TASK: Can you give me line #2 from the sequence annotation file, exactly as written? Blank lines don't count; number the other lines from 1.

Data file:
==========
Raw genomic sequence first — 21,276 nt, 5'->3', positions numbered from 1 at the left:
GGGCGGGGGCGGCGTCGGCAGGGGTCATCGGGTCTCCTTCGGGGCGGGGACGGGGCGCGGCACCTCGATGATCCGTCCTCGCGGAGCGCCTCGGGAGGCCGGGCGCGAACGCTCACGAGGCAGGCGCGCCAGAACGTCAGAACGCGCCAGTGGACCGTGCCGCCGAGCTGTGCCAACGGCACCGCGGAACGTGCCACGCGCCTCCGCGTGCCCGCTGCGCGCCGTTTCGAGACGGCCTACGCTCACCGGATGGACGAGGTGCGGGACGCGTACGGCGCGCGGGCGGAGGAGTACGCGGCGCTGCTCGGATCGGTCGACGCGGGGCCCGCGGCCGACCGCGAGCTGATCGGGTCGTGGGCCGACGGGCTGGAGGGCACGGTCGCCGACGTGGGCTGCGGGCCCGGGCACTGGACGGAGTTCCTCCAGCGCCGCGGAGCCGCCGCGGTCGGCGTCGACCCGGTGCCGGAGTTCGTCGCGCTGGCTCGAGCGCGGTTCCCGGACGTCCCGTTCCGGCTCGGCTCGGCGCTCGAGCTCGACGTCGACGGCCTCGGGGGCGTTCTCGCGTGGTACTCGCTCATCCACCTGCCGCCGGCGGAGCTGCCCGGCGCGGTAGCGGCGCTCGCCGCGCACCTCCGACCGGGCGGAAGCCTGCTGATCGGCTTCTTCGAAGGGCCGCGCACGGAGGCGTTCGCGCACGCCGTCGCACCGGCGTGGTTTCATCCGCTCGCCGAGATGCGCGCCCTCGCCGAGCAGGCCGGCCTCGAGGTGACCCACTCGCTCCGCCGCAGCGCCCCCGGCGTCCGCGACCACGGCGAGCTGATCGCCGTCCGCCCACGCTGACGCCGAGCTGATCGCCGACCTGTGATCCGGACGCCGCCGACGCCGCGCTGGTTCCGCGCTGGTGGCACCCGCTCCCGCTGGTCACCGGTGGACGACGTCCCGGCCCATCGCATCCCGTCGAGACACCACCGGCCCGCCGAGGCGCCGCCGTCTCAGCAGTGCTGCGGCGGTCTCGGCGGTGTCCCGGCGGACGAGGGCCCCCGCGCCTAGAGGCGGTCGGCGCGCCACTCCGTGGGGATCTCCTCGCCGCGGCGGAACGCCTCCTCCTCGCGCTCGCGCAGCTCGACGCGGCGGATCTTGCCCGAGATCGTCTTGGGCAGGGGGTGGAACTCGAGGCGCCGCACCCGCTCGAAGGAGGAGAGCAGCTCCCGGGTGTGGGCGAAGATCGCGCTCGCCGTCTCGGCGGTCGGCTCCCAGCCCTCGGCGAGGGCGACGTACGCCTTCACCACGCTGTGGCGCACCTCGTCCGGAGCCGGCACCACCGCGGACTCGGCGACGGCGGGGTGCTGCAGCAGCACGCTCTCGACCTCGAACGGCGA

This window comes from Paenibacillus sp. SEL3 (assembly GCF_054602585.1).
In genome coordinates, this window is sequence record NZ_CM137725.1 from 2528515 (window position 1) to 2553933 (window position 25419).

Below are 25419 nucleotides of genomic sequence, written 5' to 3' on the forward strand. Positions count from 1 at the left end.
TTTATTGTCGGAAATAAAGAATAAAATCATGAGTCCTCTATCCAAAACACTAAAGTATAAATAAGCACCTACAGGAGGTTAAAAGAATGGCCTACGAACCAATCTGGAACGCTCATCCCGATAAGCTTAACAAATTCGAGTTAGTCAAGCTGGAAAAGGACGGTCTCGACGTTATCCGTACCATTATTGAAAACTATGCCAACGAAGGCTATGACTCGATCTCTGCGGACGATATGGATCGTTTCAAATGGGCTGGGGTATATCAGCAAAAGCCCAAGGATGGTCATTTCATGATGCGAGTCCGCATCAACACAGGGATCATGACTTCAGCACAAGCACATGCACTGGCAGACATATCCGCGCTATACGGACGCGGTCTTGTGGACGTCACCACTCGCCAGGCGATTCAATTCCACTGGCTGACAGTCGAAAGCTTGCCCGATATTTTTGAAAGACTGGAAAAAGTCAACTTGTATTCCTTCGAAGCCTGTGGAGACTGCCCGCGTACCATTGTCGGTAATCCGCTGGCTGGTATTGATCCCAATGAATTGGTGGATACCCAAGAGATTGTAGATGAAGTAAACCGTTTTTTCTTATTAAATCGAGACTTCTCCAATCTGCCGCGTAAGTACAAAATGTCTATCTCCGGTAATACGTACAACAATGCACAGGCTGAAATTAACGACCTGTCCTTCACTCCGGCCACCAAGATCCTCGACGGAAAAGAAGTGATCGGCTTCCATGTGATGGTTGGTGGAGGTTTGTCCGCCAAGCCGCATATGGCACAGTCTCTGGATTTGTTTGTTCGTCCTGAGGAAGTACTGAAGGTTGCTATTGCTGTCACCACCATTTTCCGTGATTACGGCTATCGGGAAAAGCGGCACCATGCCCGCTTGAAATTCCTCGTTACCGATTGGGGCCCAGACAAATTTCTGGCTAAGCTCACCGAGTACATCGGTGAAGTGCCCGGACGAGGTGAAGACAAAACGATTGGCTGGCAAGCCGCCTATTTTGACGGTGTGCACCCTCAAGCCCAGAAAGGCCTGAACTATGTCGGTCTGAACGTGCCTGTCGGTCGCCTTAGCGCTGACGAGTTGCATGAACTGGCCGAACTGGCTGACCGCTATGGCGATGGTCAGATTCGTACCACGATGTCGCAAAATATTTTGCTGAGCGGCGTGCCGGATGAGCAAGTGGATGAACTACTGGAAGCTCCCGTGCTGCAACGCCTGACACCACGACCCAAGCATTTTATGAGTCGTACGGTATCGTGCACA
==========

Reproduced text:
GGGCGGGGGCGGCGTCGGCAGGGGTCATCGGGTCTCCTTCGGGGCGGGGACGGGGCGCGGCACCTCGATGATCCGTCCTCGCGGAGCGCCTCGGGAGGCCGGGCGCGAACGCTCACGAGGCAGGCGCGCCAGAACGTCAGAACGCGCCAGTGGACCGTGCCGCCGAGCTGTGCCAACGGCACCGCGGAACGTGCCACGCGCCTCCGCGTGCCCGCTGCGCGCCGTTTCGAGACGGCCTACGCTCACCGGATGGACGAGGTGCGGGACGCGTACGGCGCGCGGGCGGAGGAGTACGCGGCGCTGCTCGGATCGGTCGACGCGGGGCCCGCGGCCGACCGCGAGCTGATCGGGTCGTGGGCCGACGGGCTGGAGGGCACGGTCGCCGACGTGGGCTGCGGGCCCGGGCACTGGACGGAGTTCCTCCAGCGCCGCGGAGCCGCCGCGGTCGGCGTCGACCCGGTGCCGGAGTTCGTCGCGCTGGCTCGAGCGCGGTTCCCGGACGTCCCGTTCCGGCTCGGCTCGGCGCTCGAGCTCGACGTCGACGGCCTCGGGGGCGTTCTCGCGTGGTACTCGCTCATCCACCTGCCGCCGGCGGAGCTGCCCGGCGCGGTAGCGGCGCTCGCCGCGCACCTCCGACCGGGCGGAAGCCTGCTGATCGGCTTCTTCGAAGGGCCGCGCACGGAGGCGTTCGCGCACGCCGTCGCACCGGCGTGGTTTCATCCGCTCGCCGAGATGCGCGCCCTCGCCGAGCAGGCCGGCCTCGAGGTGACCCACTCGCTCCGCCGCAGCGCCCCCGGCGTCCGCGACCACGGCGAGCTGATCGCCGTCCGCCCACGCTGACGCCGAGCTGATCGCCGACCTGTGATCCGGACGCCGCCGACGCCGCGCTGGTTCCGCGCTGGTGGCACCCGCTCCCGCTGGTCACCGGTGGACGACGTCCCGGCCCATCGCATCCCGTCGAGACACCACCGGCCCGCCGAGGCGCCGCCGTCTCAGCAGTGCTGCGGCGGTCTCGGCGGTGTCCCGGCGGACGAGGGCCCCCGCGCCTAGAGGCGGTCGGCGCGCCACTCCGTGGGGATCTCCTCGCCGCGGCGGAACGCCTCCTCCTCGCGCTCGCGCAGCTCGACGCGGCGGATCTTGCCCGAGATCGTCTTGGGCAGGGGGTGGAACTCGAGGCGCCGCACCCGCTCGAAGGAGGAGAGCAGCTCCCGGGTGTGGGCGAAGATCGCGCTCGCCGTCTCGGCGGTCGGCTCCCAGCCCTCGGCGAGGGCGACGTACGCCTTCACCACGCTGTGGCGCACCTCGTCCGGAGCCGGCACCACCGCGGACTCGGCGACGGCGGGGTGCTGCAGCAGCACGCTCTCGACCTCGAACGGCGA